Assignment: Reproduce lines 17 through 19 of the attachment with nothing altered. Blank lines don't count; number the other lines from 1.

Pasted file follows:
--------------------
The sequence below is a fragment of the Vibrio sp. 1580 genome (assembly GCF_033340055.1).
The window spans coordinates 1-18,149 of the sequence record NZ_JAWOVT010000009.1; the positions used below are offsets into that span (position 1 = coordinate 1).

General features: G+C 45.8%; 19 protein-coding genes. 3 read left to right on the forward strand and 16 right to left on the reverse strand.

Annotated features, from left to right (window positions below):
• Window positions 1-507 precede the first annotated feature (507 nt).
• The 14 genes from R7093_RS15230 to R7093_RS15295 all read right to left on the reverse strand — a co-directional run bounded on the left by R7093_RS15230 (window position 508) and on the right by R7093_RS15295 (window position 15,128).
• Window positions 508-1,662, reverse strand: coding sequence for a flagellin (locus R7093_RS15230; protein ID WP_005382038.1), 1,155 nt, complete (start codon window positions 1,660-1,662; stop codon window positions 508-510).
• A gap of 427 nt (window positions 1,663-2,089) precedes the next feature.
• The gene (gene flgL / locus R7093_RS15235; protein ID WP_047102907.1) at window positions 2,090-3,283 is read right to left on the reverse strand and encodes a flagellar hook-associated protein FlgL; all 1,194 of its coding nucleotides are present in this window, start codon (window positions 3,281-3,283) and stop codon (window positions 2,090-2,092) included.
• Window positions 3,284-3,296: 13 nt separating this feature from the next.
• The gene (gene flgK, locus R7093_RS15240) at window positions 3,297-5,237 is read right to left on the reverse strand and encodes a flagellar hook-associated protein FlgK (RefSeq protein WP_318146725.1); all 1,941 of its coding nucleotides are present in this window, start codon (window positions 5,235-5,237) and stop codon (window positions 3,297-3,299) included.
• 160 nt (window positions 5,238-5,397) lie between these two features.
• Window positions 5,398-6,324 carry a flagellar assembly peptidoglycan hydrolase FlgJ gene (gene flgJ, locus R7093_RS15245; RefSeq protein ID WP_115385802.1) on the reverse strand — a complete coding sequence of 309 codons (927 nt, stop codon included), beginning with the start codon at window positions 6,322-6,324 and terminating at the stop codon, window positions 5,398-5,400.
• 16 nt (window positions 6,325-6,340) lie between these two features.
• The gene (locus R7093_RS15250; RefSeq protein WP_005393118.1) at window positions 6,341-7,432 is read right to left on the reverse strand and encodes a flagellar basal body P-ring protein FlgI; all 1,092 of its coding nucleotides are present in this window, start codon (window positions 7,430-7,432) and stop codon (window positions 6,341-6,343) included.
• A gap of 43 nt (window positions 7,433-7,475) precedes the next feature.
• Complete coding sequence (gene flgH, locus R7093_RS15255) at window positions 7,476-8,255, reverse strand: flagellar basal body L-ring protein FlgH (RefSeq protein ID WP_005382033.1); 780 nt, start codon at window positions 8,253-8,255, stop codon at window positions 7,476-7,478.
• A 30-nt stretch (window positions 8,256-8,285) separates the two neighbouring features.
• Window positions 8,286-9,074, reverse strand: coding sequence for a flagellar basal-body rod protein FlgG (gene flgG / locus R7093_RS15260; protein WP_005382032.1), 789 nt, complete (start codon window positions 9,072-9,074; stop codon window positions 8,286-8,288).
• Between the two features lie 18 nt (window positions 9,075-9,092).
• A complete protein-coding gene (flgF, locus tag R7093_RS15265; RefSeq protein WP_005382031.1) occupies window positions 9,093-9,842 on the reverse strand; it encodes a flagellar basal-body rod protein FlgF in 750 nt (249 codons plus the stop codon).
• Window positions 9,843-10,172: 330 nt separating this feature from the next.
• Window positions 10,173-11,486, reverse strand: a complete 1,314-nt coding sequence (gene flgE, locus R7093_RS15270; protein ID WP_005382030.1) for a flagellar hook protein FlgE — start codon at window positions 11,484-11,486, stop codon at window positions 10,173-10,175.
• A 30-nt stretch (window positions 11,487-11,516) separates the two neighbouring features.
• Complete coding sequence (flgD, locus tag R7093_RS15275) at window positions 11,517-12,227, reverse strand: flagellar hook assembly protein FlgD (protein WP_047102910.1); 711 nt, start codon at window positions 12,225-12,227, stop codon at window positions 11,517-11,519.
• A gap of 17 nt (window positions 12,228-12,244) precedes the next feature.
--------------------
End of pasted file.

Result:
• Complete coding sequence (gene flgH, locus R7093_RS15255) at window positions 7,476-8,255, reverse strand: flagellar basal body L-ring protein FlgH (RefSeq protein ID WP_005382033.1); 780 nt, start codon at window positions 8,253-8,255, stop codon at window positions 7,476-7,478.
• A 30-nt stretch (window positions 8,256-8,285) separates the two neighbouring features.
• Window positions 8,286-9,074, reverse strand: coding sequence for a flagellar basal-body rod protein FlgG (gene flgG / locus R7093_RS15260; protein WP_005382032.1), 789 nt, complete (start codon window positions 9,072-9,074; stop codon window positions 8,286-8,288).